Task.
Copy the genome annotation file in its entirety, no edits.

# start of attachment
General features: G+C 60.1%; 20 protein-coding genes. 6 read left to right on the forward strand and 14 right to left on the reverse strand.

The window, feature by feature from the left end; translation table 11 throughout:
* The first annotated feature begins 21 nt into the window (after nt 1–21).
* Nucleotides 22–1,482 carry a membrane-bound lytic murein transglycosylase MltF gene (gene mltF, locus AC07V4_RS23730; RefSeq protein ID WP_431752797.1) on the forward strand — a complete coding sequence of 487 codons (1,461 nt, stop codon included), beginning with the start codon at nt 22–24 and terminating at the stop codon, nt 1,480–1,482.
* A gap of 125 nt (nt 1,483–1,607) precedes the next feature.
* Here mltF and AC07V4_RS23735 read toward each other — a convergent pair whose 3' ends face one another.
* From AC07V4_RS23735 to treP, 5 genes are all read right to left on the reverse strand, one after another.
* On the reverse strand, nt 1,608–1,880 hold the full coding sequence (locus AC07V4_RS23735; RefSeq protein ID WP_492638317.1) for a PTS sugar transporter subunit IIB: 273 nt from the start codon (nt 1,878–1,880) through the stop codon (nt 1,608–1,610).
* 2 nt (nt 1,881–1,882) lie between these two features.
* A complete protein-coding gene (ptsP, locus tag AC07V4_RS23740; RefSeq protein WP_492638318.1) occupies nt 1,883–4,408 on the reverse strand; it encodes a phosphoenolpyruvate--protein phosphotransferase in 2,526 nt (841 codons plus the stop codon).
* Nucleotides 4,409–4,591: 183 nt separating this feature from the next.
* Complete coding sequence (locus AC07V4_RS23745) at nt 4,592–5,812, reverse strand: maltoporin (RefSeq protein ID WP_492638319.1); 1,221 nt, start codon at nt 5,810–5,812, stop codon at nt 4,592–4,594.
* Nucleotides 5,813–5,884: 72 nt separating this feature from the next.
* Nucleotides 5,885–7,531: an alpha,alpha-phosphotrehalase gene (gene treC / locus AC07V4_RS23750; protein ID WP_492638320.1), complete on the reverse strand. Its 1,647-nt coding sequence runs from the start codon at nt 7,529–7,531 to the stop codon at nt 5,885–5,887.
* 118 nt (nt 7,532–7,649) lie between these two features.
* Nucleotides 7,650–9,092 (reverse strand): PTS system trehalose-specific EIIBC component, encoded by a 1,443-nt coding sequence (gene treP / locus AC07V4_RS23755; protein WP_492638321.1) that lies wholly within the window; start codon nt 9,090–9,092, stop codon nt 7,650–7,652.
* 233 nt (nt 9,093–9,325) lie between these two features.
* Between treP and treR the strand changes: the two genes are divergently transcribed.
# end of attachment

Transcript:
General features: G+C 60.1%; 20 protein-coding genes. 6 read left to right on the forward strand and 14 right to left on the reverse strand.

The window, feature by feature from the left end; translation table 11 throughout:
* The first annotated feature begins 21 nt into the window (after nt 1–21).
* Nucleotides 22–1,482 carry a membrane-bound lytic murein transglycosylase MltF gene (gene mltF, locus AC07V4_RS23730; RefSeq protein ID WP_431752797.1) on the forward strand — a complete coding sequence of 487 codons (1,461 nt, stop codon included), beginning with the start codon at nt 22–24 and terminating at the stop codon, nt 1,480–1,482.
* A gap of 125 nt (nt 1,483–1,607) precedes the next feature.
* Here mltF and AC07V4_RS23735 read toward each other — a convergent pair whose 3' ends face one another.
* From AC07V4_RS23735 to treP, 5 genes are all read right to left on the reverse strand, one after another.
* On the reverse strand, nt 1,608–1,880 hold the full coding sequence (locus AC07V4_RS23735; RefSeq protein ID WP_492638317.1) for a PTS sugar transporter subunit IIB: 273 nt from the start codon (nt 1,878–1,880) through the stop codon (nt 1,608–1,610).
* 2 nt (nt 1,881–1,882) lie between these two features.
* A complete protein-coding gene (ptsP, locus tag AC07V4_RS23740; RefSeq protein WP_492638318.1) occupies nt 1,883–4,408 on the reverse strand; it encodes a phosphoenolpyruvate--protein phosphotransferase in 2,526 nt (841 codons plus the stop codon).
* Nucleotides 4,409–4,591: 183 nt separating this feature from the next.
* Complete coding sequence (locus AC07V4_RS23745) at nt 4,592–5,812, reverse strand: maltoporin (RefSeq protein ID WP_492638319.1); 1,221 nt, start codon at nt 5,810–5,812, stop codon at nt 4,592–4,594.
* Nucleotides 5,813–5,884: 72 nt separating this feature from the next.
* Nucleotides 5,885–7,531: an alpha,alpha-phosphotrehalase gene (gene treC / locus AC07V4_RS23750; protein ID WP_492638320.1), complete on the reverse strand. Its 1,647-nt coding sequence runs from the start codon at nt 7,529–7,531 to the stop codon at nt 5,885–5,887.
* 118 nt (nt 7,532–7,649) lie between these two features.
* Nucleotides 7,650–9,092 (reverse strand): PTS system trehalose-specific EIIBC component, encoded by a 1,443-nt coding sequence (gene treP / locus AC07V4_RS23755; protein WP_492638321.1) that lies wholly within the window; start codon nt 9,090–9,092, stop codon nt 7,650–7,652.
* 233 nt (nt 9,093–9,325) lie between these two features.
* Between treP and treR the strand changes: the two genes are divergently transcribed.